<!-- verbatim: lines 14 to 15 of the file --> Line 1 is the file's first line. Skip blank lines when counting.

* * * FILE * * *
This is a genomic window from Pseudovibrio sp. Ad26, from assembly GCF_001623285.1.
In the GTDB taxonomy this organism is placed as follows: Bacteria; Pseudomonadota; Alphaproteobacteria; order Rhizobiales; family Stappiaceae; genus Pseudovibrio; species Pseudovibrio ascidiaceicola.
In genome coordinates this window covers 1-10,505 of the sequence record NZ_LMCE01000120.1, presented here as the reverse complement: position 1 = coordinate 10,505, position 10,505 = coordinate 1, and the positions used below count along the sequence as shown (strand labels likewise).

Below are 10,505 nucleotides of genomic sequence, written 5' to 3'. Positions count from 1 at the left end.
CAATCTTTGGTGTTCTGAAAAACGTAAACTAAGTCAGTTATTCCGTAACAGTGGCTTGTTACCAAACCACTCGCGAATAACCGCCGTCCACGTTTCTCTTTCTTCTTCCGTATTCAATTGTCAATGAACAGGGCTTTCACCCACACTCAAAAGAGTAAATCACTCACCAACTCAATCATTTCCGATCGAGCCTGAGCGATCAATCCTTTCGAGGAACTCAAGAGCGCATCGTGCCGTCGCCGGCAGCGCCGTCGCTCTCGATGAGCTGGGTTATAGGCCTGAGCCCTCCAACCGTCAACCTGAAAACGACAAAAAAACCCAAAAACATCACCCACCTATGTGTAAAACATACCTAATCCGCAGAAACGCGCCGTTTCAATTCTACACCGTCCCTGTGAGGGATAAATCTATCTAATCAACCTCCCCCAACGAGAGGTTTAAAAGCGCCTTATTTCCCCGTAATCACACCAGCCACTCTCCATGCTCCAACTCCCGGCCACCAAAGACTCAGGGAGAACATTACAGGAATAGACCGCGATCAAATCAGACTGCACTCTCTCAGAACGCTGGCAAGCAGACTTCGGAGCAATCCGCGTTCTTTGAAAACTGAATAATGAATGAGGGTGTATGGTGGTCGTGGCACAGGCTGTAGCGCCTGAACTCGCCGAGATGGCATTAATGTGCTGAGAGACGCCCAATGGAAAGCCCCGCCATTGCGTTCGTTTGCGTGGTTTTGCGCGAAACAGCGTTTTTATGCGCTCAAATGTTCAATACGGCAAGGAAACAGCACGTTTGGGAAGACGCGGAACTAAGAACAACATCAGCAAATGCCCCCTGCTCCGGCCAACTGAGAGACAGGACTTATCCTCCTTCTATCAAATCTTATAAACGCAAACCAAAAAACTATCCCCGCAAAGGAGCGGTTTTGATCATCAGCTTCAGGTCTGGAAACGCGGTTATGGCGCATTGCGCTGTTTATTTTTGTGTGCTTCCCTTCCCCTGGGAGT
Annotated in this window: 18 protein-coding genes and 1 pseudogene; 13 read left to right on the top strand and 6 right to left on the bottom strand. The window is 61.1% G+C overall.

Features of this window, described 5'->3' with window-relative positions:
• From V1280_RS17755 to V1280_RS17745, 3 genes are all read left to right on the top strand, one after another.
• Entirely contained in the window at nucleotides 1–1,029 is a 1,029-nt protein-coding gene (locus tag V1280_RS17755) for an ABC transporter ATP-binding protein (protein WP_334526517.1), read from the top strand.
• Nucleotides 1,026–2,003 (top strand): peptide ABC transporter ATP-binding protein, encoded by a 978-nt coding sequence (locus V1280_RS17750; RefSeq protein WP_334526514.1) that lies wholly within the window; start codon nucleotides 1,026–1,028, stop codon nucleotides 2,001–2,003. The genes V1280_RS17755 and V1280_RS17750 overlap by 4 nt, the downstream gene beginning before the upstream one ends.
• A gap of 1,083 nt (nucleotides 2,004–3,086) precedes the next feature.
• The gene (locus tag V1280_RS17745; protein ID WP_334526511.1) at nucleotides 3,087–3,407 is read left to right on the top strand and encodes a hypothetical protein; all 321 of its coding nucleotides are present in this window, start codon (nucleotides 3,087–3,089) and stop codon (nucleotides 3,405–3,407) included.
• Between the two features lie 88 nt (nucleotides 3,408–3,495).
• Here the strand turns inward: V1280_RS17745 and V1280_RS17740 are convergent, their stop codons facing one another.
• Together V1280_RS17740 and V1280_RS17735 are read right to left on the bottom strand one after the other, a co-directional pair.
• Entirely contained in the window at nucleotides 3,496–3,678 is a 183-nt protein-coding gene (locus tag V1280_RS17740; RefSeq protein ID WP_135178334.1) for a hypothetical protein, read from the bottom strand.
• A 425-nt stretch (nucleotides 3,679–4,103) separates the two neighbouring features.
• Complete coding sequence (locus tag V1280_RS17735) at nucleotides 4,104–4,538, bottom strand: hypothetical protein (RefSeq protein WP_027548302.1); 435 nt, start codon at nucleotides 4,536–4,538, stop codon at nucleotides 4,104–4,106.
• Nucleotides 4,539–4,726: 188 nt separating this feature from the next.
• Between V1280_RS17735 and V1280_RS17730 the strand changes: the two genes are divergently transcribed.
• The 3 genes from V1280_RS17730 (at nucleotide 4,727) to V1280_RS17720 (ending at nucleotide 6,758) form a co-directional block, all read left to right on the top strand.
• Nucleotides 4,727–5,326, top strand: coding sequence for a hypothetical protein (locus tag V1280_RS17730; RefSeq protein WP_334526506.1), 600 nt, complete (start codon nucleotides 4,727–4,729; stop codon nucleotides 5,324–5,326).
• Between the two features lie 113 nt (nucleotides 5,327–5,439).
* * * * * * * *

• Here the strand turns inward: V1280_RS17745 and V1280_RS17740 are convergent, their stop codons facing one another.
• Together V1280_RS17740 and V1280_RS17735 are read right to left on the bottom strand one after the other, a co-directional pair.